It is not the first time we have heard mention that tax Cuts could be looming for British online gambling ops. It is also no secret that most of these operational companies have joined the exodus to more temperate climes. Most UK online gambling concerns, even the BIG guys such as William Hill, long ago ran away to "White Label" shores such as Malta, Gibraltar, Isle of Man and Alderney.
However, this does not prevent large operators from offering this form of virtual entertainment to a UK-facing audience. Therefore the UK Government needs to find a way to bring some potential tax pounds back to the country. The best and most obvious way to do this would be to offer tax cuts. But will the Government actually enact this – that is the multi-million pound question?!
If we think about it logically, gambling is a numbers game, but then so again is collecting tax. So, we ask you a simple question, would you rather have 5% on millions of pounds of potential income? Or would you rather have 15% of nothing? It doesn’t take rocket science to see that online gambling firms have left the country to take advantage of tax shelters for very obvious reasons.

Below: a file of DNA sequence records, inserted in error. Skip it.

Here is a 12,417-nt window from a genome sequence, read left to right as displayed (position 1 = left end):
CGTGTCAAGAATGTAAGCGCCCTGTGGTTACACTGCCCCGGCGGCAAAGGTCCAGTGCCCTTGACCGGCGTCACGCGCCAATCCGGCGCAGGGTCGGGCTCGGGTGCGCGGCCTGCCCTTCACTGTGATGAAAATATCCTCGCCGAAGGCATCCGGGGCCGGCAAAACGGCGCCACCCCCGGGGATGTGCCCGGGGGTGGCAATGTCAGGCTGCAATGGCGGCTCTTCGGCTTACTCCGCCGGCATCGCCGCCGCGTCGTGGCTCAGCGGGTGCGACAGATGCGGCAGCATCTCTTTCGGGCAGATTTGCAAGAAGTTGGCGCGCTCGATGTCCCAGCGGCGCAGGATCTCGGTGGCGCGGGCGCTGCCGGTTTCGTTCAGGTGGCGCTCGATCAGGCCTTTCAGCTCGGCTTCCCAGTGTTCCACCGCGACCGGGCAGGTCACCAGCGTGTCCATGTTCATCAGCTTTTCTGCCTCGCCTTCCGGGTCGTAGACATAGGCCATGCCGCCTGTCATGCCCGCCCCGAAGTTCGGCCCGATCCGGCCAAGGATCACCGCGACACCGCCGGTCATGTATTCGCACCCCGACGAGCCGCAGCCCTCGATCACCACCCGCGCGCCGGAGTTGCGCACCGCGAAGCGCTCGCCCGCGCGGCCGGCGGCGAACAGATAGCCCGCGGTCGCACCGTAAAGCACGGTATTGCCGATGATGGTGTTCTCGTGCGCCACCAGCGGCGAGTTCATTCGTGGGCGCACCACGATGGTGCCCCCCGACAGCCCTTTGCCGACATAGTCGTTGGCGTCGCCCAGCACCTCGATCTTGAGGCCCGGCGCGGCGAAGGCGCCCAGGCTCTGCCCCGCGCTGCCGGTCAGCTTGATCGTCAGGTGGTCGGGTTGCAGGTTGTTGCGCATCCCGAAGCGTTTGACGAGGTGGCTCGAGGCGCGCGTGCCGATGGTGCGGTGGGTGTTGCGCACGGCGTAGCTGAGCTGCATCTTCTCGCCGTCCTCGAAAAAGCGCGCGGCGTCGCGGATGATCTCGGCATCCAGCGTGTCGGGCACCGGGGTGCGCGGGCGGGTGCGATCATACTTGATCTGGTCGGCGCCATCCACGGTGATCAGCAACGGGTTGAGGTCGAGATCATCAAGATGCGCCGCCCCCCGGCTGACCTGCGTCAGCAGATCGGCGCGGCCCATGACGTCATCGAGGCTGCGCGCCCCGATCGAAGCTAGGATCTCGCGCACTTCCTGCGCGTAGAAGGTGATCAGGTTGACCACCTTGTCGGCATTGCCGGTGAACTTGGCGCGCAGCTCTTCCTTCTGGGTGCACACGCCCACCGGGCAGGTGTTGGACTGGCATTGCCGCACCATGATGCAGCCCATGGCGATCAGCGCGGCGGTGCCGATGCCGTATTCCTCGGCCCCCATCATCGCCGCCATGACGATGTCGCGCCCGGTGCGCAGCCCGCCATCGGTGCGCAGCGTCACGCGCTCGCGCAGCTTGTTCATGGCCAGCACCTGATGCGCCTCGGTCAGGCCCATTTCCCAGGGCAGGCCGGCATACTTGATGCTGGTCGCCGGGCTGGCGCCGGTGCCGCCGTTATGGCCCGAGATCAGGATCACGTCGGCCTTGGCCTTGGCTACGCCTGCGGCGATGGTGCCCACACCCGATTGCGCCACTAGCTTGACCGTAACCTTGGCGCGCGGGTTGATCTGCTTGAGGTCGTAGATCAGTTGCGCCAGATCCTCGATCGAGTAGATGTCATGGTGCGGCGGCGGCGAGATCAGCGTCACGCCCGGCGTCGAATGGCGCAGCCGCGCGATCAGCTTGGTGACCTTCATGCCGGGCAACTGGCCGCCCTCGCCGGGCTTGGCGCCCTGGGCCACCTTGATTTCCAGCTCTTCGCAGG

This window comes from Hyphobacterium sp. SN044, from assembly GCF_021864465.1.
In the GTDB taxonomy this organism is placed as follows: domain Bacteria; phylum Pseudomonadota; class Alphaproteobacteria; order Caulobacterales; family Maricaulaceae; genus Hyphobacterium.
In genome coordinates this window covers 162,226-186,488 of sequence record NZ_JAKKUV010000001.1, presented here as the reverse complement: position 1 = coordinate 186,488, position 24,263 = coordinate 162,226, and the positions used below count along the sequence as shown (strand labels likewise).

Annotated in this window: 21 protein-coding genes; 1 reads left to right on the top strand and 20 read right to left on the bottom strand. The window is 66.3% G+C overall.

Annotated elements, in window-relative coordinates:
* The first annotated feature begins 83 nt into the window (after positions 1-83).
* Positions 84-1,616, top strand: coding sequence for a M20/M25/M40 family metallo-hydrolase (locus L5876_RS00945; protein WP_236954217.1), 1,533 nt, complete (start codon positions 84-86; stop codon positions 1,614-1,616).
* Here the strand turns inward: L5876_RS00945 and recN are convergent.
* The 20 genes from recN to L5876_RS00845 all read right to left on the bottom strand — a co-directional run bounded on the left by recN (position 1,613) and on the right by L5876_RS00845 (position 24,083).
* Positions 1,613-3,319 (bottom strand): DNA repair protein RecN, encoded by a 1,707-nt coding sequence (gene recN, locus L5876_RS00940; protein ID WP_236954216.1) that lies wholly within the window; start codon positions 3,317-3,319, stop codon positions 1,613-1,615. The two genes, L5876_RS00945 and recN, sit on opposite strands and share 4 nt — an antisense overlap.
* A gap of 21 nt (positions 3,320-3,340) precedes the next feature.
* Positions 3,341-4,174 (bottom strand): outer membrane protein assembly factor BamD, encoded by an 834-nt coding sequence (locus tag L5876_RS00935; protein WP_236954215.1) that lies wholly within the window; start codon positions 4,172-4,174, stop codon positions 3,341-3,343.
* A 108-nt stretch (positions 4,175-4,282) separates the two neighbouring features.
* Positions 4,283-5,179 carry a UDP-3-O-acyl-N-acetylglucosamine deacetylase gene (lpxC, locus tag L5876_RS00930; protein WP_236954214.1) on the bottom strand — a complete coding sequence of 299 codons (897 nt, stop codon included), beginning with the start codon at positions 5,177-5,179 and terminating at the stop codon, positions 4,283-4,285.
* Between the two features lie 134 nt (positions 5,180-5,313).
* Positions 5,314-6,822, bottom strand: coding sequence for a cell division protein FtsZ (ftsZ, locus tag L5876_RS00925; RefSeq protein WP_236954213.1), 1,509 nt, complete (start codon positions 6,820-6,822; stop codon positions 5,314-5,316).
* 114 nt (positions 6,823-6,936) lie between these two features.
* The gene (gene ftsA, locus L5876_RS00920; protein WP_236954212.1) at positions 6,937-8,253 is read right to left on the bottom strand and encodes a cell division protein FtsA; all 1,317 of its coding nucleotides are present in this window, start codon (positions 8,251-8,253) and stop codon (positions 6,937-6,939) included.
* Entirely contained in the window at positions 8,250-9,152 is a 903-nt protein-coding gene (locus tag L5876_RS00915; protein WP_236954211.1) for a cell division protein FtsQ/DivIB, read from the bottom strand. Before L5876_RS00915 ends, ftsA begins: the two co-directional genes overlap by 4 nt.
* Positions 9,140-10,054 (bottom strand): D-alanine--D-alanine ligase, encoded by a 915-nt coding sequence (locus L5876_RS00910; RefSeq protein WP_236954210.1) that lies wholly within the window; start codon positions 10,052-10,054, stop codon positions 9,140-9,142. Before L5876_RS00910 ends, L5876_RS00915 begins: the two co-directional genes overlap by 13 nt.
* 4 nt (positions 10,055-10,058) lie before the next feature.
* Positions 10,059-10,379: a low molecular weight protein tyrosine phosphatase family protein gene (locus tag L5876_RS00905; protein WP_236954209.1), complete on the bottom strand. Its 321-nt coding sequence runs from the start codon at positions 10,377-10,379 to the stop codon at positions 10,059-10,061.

Apparently now Government Ministers are seeing the madness in the tax situation, it has taken the longest time; and is hoping to encourage operators to base themselves in, or return to Britain.
One thing that is for certain – IS – online gambling is going nowhere at all, and unprecedented growth is being seen in this industry still. Mobile gambling growth using Android, iPhone, iPad, and other tablets, and smartphones, is becoming an off-the-wall trend. This kind of growth in popularity and spending is just too good to resist not getting a share.
While the Government in the UK, mulls over the idea of tax cuts on revenues from this massive growth industry, the Governments of Alderney, Gibraltar, Isle of Mann, and so on, are all cashing in on what has become a mainstream industry. These territories are also cashing in on the perks that work hand-in-hand with healthy industry – job creation for example.
Rumour has it that taxes in the UK will be cut from 15 to 10%, but we don’t really know if 5% would make all that much of an impression. 10% does bring it in line with some other territories, but whether this will be incentive enough, still remains to be seen. The wheels of law-making turn slowly, and we all know that money likes speed. Perhaps a little less "mulling", and a little more action might be required.